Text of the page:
Using vulnerable kids–those in the ads and the those who will inadvertently become associated with the ads–creates an unfair playing field. The adults need to take responsibility for the problem and of course, the solution.

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Turn the TV off…seriously, you might die!

Posted by Dr. Susan on January 11, 2010

This study finds that for every hour a day you watch TV, you increase your risk of dying–from any cause–by 11%. For dying from cardiovascular disease, the increased risk was 18%. The study goes on to say that when they compared people who watched less than two hours of TV a day to those who watched more than four, the four-hour watchers had an 80% greater chance of dying from cardiovascular disease.

OK, that’s scary! But the issue is not about TV exactly…it’s about NOT moving your body! The more TV you watch, the more likely you are to be sedentary, the more likely you are to NOT be healthy. You get it, right. So…turn off the TV and take a walk….or some day someone may find you kicked-off in front of the TV, having breathed your last breath. Wouldn’t that be ironic!

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TV contributes to toddler violence

Posted by Dr. Susan on November 2, 2009

A new study finds that toddlers who watch TV are more likely to be violent! This study controlled for MANY other factors, such as mom’s depression, spanking, and living in an unsafe neighborhood. As a parent it is critical that you be aware that the TV and other media (movies, internet, video games) are not benign influences on your child–especially at young ages.

Limit exposure, and most of all pay attention to ratings. However, even during otherwise appropriate shows, the commercials may not be wholesome enough for younger viewers. For example, on Nick, during the most wholeome ‘Full House’, tantalizing ads for the super-racy ‘Degrassi’ are being shown to young kids who shouldn’t yet know about sex, sexting, drugs and other teen topics, let alone be having them role-modeled on TV. They’re already being primed to watch these shows as young as they can nag you into letting them, so be ready!

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Workplace wellness works!

Posted by Dr. Susan on September 3, 2009

Research is now showing that companies that utilize wellness programs can save anywhere fromf $3 to $15 for every $1 they spend on wellness! In addition, aside from savings and productivity, great wellness programs will attract better employees and increase morale. Important factors in a great program include targeting: smoking cessation, stress reduction, nutrition, early detection/weight management, workplace safety and disease management.

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Are teens flawed or the research?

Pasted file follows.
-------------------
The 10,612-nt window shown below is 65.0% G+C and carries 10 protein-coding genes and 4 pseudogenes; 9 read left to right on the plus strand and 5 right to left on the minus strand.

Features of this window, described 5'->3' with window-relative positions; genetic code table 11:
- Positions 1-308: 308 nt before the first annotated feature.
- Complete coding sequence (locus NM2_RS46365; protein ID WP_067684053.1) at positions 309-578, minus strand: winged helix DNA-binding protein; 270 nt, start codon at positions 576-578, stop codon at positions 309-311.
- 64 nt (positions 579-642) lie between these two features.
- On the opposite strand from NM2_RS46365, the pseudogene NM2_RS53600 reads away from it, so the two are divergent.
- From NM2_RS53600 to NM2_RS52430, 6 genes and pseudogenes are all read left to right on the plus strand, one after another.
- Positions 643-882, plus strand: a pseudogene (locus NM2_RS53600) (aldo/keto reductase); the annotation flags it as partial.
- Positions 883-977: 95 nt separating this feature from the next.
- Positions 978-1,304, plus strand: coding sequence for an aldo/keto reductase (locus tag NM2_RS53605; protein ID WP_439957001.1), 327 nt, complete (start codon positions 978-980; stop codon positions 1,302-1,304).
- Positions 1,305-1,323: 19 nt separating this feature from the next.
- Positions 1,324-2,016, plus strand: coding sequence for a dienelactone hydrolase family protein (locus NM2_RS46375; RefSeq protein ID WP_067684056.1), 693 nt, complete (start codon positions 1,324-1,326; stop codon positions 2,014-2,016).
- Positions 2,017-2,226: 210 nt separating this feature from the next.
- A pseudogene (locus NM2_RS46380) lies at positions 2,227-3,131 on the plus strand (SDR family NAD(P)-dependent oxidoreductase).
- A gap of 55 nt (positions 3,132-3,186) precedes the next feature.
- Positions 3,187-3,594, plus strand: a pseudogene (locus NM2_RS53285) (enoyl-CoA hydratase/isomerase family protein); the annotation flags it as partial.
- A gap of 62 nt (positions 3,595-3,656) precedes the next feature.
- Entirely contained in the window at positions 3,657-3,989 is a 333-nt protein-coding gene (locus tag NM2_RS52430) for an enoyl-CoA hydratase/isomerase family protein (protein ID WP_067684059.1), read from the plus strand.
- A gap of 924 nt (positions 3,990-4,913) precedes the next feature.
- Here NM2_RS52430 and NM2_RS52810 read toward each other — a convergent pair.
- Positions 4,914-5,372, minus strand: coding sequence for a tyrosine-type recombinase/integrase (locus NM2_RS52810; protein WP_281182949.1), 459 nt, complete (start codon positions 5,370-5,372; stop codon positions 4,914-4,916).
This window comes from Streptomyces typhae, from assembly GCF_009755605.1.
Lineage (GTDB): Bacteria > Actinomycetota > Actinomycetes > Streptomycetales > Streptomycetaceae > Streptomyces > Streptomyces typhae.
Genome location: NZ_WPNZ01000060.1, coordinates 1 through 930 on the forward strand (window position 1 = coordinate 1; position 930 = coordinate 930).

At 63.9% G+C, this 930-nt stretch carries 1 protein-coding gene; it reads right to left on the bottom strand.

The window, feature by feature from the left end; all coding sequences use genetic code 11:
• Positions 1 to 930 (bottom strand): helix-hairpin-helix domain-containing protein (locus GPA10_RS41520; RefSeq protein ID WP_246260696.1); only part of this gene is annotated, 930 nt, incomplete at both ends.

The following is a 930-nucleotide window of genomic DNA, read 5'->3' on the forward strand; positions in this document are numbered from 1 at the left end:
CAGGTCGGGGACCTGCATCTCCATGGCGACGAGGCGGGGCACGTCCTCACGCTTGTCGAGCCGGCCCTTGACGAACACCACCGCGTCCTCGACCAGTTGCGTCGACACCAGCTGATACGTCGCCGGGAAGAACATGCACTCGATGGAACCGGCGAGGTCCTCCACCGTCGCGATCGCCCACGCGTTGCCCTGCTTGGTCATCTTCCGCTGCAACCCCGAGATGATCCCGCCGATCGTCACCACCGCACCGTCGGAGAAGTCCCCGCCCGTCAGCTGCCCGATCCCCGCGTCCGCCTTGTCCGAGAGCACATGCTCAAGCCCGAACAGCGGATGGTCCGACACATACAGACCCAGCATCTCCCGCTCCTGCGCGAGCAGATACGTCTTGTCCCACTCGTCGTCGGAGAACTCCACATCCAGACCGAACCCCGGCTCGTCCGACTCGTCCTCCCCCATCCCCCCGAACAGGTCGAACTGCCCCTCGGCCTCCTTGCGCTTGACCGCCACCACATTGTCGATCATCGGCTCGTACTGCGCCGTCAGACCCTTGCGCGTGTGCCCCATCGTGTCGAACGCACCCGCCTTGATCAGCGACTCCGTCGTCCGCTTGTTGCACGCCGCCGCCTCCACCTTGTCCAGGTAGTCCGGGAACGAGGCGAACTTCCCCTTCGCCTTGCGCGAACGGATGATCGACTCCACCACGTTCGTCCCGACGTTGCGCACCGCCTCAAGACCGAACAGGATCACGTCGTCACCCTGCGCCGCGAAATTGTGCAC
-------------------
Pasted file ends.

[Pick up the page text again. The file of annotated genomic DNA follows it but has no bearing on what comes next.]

Posted by Dr. Susan on March 14, 2008

A study,  released this week by the CDC is sending panic through the nation–it proclaims that 26% of teenage girls have sexually transmitted diseases (STD’s), most of them black black girls. I have two serious problems with this research.

It is basing these findings on 838 girls. The CDC extrapolated findings of an ENTIRE nation from a sample of fewer than nine hundred!! They’ve got to be kidding, right?! This is a “nationally representative sample”? Shame on them–a waste of time and money.

To make matters worse is my second problem. The study is based on data that was collected FIVE YEARS AGO. Teens are like technology. Five years ago is irrelevant. Why didn’t the CDC team up with MTV now–they would have collected 10, 000 interviews in five minutes and had real, current data to analyze. Instead they’re relying on a pathetically small sample size that’s completely outdated.

But what amazes me is that doctors and the media are buying it, accepting it, panicking about it…but not questioning it. I’m not saying that girls don’t have STD’s or that we shouldn’t be concerned. Of course we should! I speak to hundreds of girls every year about practicing safe sex. I believe in the new HPV vaccine–although I don’t think we should be giving it to 9-year olds because we don’t know how long it lasts. But the truth STD’s may or may not be a huge problem for teenage girls. Are they? Based on this study, I have no idea and neither do you!!!

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depression is dangerous!

Posted by Dr. Susan on March 5, 2008

A new study shows that depressed and anxious people are more likely to be obese, and to smoke and drink heavily. I hope they didn’t spend a lot of money on this study because I, and any good clinician could have told them this years ago! What particularly infuriates me about this research is that it declares that given this data we should now pay attention to depression and anxiety in a whole new light. You mean before this did these researchers really think that those treating depressed people weren’t helping them with related issues like emotional eating, alcoholism and other addictions. Research like this is a waste of time and money in my opinion and perhaps these scientists need to get into the real world for at least a short while.